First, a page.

by Les May
IN five weeks time I am going to be asked to vote in a referendum which I did not want and have about as much enthusiasm for as a medieval peasant must have had for the Wars of the Roses. But on this occasion it isn't the Plantagenets that have fallen out but another bunch who reckon they have a God given right to run the country for their own benefit, the Tory party. It's not Yorkist and Lancastrian branches of the Plantagenets, but the Nasty and the Very Nasty wings of the Tory party.
Just as the battle of Bosworth was the end of the line for the Plantagenets, June 23rd could prove to be the end of the line for the Tory party as we know it. UKIP has already suggested that if the result is in favour of staying in the EU, but not decisively so, we should be made to carry on voting until UKIP gets the 'leave' result it wants.
I am one of the 33% of people who voted to leave the European Economic Community (EEC) in the 1975 referendum. So why have I changed my mind and joined the 'Remain' camp?
I am a Socialist. That means I want to see a more equitable, less hierarchical, society and I want less income inequality. I don't want to see things like health and education monetised and traded as commodities. I'm 'Green' enough to know that the pursuit of never ending economic growth is a futile quest and we have got to find a different way.
But whichever way I vote, when I wake up on the 24th of June I am not going to see any of those things. I am not going to see even the tiniest step on the way to these things. Voting for Brexit on the grounds that the EU is a 'capitalist conspiracy' is just gesture politics or as I am inclined to call it, 'Resolutionary Socialism'. It might make me feel better, but it will change nothing of consequence.
So far as I am concerned you'd struggle to insert a fag paper between the Cameron camp and the Boris camp in terms of their overall politics. But that fag paper of difference is the EU.
The Brexit camp go on about, 'setting Britain free' and 'getting rid of Red Tape'. But my 'Red Tape' is your protection against an excessively long working week. It's your protection against your nearest river being polluted because it's cheaper to dump stuff in the nearest watercourse, rather than treat it properly before disposal.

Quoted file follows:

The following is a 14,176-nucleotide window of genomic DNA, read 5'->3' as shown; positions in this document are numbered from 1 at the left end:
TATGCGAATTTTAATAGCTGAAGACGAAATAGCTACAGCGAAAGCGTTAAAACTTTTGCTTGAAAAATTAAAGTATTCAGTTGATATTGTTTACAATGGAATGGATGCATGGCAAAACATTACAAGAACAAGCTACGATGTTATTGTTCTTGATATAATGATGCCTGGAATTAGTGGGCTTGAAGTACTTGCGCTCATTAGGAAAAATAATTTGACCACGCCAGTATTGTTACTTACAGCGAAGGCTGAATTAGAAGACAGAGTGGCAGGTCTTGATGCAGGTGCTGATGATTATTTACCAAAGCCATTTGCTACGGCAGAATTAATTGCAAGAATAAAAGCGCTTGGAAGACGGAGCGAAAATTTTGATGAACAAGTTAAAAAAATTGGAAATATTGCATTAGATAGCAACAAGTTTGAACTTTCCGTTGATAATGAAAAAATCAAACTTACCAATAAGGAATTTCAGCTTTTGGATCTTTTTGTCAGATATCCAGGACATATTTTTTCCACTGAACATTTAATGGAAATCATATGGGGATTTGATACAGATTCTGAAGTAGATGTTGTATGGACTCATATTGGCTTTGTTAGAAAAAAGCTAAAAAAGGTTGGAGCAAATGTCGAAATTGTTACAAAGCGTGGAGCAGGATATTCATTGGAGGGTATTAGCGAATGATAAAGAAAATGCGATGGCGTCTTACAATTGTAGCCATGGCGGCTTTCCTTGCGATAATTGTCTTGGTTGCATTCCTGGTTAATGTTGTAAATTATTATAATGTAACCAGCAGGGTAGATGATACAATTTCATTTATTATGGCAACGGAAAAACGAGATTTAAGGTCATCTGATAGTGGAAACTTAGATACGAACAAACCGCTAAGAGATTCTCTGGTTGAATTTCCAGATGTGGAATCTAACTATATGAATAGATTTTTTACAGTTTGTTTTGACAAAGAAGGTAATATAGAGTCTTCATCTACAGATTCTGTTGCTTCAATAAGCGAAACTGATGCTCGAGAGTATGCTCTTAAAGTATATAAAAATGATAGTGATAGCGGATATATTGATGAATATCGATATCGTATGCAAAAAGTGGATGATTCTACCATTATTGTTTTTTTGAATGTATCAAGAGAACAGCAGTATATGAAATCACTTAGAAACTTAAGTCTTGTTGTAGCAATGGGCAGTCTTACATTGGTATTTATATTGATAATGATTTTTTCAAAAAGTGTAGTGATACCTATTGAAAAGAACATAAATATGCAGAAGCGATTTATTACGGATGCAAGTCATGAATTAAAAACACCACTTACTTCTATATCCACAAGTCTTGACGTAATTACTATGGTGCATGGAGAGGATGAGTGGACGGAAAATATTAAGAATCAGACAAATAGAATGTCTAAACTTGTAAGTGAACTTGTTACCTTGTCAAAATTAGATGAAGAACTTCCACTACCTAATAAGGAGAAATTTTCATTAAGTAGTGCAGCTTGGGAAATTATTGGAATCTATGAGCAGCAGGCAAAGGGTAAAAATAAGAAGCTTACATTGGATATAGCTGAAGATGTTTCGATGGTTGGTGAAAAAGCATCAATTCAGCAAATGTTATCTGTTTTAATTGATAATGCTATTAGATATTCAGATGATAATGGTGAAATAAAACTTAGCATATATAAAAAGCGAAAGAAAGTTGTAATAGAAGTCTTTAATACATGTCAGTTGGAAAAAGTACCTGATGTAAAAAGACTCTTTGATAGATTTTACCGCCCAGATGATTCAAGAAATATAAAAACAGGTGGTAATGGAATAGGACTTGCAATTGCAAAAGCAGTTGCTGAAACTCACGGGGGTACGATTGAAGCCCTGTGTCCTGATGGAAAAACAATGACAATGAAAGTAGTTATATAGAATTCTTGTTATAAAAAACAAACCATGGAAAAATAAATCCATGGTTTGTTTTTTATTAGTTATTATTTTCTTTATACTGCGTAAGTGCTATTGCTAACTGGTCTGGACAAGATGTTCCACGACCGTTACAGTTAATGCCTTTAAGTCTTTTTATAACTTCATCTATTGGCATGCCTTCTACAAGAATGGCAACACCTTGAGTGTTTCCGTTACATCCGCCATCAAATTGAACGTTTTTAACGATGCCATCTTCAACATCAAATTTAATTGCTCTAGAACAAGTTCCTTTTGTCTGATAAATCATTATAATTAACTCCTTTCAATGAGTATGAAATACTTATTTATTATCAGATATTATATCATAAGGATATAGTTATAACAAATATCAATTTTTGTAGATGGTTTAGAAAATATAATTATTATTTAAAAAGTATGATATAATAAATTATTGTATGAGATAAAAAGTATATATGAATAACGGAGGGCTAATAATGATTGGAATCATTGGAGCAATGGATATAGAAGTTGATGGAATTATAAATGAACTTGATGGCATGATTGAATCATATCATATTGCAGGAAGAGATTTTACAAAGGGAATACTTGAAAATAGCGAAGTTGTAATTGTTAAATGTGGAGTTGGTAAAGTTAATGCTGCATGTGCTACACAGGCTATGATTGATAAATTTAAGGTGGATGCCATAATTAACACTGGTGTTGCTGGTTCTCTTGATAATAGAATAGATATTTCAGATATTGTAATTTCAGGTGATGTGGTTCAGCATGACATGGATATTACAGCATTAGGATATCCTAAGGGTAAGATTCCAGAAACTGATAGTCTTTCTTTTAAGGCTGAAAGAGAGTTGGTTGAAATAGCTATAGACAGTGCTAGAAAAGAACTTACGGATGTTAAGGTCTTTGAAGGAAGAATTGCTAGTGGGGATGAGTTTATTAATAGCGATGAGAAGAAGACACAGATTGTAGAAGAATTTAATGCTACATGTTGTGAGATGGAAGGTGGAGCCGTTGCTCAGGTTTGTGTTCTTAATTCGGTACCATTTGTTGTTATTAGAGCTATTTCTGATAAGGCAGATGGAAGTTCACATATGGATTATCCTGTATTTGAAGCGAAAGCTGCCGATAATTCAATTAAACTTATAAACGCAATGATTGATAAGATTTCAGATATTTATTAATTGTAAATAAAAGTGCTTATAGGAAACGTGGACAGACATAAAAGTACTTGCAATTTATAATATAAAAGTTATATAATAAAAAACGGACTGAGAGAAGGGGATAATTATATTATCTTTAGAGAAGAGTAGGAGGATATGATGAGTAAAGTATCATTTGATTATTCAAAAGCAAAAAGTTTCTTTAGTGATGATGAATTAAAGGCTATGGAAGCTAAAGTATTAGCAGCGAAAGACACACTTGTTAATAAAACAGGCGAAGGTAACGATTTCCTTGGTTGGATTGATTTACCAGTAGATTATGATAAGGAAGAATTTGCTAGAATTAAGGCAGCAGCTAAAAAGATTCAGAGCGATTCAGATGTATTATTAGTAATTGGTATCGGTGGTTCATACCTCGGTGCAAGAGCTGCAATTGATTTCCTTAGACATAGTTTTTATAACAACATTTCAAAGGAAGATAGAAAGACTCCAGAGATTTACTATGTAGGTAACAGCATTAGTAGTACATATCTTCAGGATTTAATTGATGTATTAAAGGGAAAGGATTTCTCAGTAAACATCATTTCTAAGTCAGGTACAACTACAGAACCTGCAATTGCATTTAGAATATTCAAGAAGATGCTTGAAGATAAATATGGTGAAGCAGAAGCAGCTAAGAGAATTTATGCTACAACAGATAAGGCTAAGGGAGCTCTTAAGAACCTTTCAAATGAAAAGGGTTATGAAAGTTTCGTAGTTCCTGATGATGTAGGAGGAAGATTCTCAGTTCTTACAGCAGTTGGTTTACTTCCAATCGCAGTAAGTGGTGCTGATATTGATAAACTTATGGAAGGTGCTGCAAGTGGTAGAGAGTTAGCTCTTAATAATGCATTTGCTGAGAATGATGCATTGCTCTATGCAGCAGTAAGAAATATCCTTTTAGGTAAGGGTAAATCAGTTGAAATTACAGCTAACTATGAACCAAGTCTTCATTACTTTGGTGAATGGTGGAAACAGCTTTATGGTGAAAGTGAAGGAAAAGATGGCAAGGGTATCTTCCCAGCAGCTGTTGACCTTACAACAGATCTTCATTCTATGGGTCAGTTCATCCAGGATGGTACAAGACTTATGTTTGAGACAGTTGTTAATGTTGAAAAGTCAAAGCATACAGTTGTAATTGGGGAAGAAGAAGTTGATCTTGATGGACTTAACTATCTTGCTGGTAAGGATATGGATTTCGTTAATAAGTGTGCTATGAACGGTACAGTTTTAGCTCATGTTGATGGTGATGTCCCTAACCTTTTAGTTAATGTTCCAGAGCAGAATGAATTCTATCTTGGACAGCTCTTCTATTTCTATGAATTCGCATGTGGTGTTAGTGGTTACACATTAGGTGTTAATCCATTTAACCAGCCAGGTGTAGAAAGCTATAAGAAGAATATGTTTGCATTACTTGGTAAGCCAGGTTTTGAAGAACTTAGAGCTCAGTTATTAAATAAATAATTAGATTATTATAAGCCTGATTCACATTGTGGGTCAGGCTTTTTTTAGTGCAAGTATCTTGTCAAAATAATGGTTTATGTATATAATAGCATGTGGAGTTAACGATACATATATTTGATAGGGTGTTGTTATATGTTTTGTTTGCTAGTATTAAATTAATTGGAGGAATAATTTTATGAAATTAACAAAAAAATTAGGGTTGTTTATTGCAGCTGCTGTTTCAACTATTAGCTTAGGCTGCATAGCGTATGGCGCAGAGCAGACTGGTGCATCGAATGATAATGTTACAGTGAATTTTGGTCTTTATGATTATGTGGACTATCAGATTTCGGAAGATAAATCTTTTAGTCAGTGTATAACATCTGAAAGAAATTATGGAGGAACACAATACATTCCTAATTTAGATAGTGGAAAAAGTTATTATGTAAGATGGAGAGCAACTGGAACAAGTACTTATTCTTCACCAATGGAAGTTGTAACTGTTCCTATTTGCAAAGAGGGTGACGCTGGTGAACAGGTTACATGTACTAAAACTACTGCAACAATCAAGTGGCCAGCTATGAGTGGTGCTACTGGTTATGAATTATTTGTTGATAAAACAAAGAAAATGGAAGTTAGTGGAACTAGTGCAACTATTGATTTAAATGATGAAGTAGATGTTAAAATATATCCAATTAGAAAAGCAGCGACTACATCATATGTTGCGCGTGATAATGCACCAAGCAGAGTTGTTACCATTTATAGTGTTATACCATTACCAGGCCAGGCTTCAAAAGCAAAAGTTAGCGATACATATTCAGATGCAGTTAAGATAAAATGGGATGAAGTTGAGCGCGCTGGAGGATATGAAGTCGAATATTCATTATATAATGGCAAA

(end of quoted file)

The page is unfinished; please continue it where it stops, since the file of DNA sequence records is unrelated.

Because in the end that is what the EU is about. It's about creating a 'level playing field' and making sure that no country can gain an advantage by 'a race to the bottom'. You may not like the game that is being played in the EU, but if it offers a bit of protection from rapacious employers why not take it?
In spite of their liberal pretensions the printed media like to stereotype old folk like me as being particularly ill at ease with immigration and so more likely to be in the Brexit camp. Whilst the Brexit people have not actually promised an end to immigration they have done little or nothing to dispel the notion that such a scenario is on the cards.
But just because we are old doesn't mean we can't see through this particular ruse. We were having our kids in the sixties when the birth rate was high averaging about 17 per 1000 for the ten years after 1960. In the 1980s it was about 13.3 per 1000 and since 1994 it has been about 12.3 per 1000. Our kids will become pensioners themselves in the years after 2030. There will be a lot of pensioners being supported by a smaller proportion of workers who were born here. Raising the pension age still further may offset some of the problems but would not be popular or practicable. It's fine if you are an office worker but not much good if you work on a building site.
So how to square that particular circle? By immigration of course. Let in lots of young able bodied workers and let their taxes pay the pensions bill.
In other words if you are thinking of voting for Brexit because you don't like all these foreigners taking 'our' jobs, forget it. All governments are committed to immigration to make sure the sums add up, even if they don't want to tell you so.